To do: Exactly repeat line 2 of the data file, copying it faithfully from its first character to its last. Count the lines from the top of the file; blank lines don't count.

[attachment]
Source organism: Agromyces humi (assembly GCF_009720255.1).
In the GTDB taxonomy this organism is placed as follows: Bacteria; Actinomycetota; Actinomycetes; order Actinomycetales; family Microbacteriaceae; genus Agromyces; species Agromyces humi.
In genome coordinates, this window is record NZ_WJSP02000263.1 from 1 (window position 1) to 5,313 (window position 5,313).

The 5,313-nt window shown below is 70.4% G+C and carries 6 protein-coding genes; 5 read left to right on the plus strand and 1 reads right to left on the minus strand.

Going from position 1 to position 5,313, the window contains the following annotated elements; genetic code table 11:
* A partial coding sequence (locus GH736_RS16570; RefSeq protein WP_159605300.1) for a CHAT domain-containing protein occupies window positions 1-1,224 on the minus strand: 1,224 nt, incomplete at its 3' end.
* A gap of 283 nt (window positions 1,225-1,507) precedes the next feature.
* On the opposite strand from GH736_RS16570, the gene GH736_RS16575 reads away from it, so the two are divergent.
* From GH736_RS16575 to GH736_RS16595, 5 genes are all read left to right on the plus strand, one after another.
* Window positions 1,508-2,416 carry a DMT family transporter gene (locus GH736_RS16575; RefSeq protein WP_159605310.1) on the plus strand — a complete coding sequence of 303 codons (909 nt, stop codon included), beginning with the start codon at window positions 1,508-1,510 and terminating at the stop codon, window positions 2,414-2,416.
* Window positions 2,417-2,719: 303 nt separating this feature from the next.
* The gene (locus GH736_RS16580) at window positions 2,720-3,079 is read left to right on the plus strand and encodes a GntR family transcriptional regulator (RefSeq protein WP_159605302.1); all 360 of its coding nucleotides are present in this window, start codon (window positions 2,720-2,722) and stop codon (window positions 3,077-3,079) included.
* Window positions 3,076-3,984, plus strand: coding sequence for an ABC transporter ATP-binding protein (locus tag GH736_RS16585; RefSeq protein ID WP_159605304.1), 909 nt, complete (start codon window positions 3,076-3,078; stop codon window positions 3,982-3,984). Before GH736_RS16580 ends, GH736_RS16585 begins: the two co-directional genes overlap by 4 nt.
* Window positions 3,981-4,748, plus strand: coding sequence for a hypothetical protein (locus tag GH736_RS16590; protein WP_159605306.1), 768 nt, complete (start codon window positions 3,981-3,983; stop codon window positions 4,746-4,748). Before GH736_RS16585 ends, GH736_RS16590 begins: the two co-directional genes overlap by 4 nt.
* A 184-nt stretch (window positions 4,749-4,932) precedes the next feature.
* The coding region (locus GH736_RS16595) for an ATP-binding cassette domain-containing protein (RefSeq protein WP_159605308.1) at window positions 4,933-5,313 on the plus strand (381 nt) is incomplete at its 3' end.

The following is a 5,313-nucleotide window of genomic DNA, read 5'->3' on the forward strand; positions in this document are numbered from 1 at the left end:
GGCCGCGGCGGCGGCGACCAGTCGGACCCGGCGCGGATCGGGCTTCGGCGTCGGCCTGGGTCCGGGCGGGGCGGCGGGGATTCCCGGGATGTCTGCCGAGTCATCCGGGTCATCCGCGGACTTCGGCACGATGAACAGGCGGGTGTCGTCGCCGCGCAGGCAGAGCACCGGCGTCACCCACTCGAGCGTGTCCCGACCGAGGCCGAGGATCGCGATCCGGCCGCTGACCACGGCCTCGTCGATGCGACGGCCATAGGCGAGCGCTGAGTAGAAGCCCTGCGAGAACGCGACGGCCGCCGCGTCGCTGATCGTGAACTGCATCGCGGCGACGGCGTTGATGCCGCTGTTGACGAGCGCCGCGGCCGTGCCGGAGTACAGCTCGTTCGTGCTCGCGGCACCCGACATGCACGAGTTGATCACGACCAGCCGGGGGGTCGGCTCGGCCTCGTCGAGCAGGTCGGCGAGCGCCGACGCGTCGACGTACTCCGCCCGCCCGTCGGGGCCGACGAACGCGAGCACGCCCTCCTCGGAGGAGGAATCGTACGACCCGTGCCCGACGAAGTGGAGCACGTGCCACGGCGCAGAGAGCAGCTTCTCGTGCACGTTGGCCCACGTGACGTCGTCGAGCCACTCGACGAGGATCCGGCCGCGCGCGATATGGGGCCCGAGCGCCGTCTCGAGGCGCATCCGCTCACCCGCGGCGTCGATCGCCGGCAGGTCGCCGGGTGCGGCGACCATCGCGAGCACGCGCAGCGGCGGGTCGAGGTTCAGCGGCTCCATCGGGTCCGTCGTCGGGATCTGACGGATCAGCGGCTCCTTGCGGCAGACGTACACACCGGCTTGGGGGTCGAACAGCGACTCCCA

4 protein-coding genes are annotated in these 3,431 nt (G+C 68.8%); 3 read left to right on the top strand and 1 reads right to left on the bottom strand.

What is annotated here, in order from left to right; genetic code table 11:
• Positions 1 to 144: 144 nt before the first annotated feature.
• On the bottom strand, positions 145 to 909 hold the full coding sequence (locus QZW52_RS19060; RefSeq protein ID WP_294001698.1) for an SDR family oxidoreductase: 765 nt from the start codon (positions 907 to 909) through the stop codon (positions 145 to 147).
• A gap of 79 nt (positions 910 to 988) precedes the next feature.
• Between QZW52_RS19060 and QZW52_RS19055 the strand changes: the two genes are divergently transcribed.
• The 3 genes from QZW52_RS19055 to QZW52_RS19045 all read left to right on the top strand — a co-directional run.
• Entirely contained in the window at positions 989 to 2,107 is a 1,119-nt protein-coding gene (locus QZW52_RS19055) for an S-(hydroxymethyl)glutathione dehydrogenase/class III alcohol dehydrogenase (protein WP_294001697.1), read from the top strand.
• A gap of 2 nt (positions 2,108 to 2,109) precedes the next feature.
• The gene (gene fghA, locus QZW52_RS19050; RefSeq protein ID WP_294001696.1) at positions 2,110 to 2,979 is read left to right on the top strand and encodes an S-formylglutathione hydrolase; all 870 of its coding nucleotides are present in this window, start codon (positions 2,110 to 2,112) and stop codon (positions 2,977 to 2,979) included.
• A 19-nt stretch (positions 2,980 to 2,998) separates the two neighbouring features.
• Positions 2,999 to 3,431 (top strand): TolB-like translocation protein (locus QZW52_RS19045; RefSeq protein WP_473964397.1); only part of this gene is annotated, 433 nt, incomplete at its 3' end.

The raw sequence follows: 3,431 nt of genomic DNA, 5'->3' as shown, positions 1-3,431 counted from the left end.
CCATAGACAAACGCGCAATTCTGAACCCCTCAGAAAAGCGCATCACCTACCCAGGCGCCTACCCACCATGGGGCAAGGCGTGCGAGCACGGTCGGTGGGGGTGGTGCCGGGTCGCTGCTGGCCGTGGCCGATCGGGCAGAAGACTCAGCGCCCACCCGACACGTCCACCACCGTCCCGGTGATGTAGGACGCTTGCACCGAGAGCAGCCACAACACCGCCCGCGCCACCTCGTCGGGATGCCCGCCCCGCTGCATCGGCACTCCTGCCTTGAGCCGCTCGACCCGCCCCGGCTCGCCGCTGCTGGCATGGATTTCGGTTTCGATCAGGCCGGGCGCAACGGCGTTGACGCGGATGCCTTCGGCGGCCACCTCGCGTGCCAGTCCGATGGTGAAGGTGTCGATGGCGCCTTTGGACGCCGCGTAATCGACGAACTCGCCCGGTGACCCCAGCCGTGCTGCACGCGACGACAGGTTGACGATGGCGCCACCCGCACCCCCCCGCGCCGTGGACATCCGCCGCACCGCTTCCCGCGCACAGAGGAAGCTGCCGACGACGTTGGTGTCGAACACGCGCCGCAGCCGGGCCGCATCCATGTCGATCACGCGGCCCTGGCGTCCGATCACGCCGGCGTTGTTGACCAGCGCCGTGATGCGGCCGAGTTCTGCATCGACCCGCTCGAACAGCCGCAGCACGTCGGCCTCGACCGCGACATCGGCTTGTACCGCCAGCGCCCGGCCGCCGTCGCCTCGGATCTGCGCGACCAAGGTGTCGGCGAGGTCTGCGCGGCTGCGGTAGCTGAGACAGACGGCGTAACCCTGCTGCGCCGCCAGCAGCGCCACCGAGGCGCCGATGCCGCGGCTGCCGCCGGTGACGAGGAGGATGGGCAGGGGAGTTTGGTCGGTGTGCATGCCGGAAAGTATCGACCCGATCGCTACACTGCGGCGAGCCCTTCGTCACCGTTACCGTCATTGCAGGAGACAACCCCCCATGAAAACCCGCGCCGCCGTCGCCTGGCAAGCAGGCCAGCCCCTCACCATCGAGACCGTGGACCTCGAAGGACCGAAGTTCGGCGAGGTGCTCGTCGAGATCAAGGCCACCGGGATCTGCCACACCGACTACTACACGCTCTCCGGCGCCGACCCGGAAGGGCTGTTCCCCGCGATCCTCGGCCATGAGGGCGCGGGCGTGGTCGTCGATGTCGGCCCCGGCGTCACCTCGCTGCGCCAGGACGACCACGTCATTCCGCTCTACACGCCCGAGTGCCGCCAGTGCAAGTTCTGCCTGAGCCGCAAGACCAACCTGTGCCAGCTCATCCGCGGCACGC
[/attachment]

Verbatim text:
In the GTDB taxonomy this organism is placed as follows: Bacteria; Actinomycetota; Actinomycetes; order Actinomycetales; family Microbacteriaceae; genus Agromyces; species Agromyces humi.